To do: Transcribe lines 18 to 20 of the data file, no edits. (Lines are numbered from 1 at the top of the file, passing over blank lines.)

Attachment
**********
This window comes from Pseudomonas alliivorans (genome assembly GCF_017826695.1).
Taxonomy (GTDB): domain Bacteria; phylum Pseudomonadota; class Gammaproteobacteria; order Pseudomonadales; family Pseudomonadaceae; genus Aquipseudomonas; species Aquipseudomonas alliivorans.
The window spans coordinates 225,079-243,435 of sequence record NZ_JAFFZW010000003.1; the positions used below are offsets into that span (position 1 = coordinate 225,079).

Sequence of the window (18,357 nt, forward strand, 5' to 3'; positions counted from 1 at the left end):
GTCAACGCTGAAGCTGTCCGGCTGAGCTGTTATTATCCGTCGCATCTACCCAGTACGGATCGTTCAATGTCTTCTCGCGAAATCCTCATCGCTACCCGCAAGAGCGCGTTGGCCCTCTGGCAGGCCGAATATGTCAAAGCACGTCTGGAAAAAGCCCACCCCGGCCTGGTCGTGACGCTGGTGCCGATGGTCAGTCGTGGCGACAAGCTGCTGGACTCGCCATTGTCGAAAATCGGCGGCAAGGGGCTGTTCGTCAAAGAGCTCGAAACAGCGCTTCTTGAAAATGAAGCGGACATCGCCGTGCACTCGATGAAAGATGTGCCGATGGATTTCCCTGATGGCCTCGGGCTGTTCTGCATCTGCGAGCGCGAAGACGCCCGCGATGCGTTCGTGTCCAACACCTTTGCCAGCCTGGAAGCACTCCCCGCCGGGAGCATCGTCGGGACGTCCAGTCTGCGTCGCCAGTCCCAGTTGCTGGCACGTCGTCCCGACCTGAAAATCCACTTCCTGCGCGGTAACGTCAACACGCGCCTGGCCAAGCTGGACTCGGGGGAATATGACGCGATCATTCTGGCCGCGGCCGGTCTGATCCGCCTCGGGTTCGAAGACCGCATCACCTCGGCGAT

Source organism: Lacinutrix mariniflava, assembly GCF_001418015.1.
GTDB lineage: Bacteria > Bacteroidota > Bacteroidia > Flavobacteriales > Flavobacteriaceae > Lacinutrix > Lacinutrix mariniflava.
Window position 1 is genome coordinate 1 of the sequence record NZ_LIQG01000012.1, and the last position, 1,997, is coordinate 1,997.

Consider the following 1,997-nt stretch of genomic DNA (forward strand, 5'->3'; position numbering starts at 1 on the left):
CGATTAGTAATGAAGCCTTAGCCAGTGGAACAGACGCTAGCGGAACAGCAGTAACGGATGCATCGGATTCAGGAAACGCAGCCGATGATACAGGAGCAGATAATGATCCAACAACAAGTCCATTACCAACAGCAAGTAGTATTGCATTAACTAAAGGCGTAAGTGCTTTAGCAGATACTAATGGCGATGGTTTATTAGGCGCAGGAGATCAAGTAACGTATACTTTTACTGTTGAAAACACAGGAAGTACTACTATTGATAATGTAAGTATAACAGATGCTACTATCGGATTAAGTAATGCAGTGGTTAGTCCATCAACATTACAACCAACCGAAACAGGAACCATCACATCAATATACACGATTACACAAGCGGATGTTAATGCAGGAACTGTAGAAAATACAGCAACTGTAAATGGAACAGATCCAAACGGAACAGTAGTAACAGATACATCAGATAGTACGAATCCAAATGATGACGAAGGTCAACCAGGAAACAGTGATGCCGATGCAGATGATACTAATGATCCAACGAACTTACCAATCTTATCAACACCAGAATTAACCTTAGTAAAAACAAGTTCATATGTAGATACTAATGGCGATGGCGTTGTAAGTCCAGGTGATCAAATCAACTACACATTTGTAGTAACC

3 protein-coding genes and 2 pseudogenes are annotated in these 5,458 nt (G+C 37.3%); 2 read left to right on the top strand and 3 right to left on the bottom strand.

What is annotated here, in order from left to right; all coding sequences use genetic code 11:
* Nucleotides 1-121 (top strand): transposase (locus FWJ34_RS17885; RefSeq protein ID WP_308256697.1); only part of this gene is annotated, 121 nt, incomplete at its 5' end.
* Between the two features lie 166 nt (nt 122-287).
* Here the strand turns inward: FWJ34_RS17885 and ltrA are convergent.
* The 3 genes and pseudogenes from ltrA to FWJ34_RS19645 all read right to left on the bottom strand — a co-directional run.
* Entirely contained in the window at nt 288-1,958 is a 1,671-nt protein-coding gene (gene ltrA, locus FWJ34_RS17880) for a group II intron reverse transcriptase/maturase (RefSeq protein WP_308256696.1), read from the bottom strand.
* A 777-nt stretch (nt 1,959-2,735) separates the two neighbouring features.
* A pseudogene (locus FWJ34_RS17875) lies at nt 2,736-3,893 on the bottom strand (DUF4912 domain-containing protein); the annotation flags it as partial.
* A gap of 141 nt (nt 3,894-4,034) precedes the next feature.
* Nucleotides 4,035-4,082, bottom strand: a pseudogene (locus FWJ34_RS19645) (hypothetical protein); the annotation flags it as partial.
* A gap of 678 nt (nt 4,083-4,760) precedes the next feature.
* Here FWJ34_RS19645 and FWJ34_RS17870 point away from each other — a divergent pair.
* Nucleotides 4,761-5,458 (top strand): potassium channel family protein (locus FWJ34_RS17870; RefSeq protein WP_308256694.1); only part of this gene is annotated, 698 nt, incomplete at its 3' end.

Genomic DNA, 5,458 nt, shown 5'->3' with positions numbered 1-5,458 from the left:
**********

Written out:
* A 777-nt stretch (nt 1,959-2,735) separates the two neighbouring features.
* A pseudogene (locus FWJ34_RS17875) lies at nt 2,736-3,893 on the bottom strand (DUF4912 domain-containing protein); the annotation flags it as partial.
* A gap of 141 nt (nt 3,894-4,034) precedes the next feature.